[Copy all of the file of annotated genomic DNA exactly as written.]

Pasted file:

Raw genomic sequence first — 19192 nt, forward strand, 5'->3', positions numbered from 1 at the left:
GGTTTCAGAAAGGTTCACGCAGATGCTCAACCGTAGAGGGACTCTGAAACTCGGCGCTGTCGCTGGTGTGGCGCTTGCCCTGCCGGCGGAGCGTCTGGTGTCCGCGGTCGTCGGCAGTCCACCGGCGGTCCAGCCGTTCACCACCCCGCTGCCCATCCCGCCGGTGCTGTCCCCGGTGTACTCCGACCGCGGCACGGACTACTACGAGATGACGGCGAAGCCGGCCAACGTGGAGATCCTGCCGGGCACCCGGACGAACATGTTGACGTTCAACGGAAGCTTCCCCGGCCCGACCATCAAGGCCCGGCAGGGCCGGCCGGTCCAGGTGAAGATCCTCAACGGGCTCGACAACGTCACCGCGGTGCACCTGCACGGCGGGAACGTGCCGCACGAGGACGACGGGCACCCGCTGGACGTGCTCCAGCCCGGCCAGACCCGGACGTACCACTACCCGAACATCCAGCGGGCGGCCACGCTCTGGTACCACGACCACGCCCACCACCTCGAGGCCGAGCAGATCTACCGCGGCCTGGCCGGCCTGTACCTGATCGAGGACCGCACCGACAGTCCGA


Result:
Raw genomic sequence first — 19192 nt, forward strand, 5'->3', positions numbered from 1 at the left:
GGTTTCAGAAAGGTTCACGCAGATGCTCAACCGTAGAGGGACTCTGAAACTCGGCGCTGTCGCTGGTGTGGCGCTTGCCCTGCCGGCGGAGCGTCTGGTGTCCGCGGTCGTCGGCAGTCCACCGGCGGTCCAGCCGTTCACCACCCCGCTGCCCATCCCGCCGGTGCTGTCCCCGGTGTACTCCGACCGCGGCACGGACTACTACGAGATGACGGCGAAGCCGGCCAACGTGGAGATCCTGCCGGGCACCCGGACGAACATGTTGACGTTCAACGGAAGCTTCCCCGGCCCGACCATCAAGGCCCGGCAGGGCCGGCCGGTCCAGGTGAAGATCCTCAACGGGCTCGACAACGTCACCGCGGTGCACCTGCACGGCGGGAACGTGCCGCACGAGGACGACGGGCACCCGCTGGACGTGCTCCAGCCCGGCCAGACCCGGACGTACCACTACCCGAACATCCAGCGGGCGGCCACGCTCTGGTACCACGACCACGCCCACCACCTCGAGGCCGAGCAGATCTACCGCGGCCTGGCCGGCCTGTACCTGATCGAGGACCGCACCGACAGTCCGA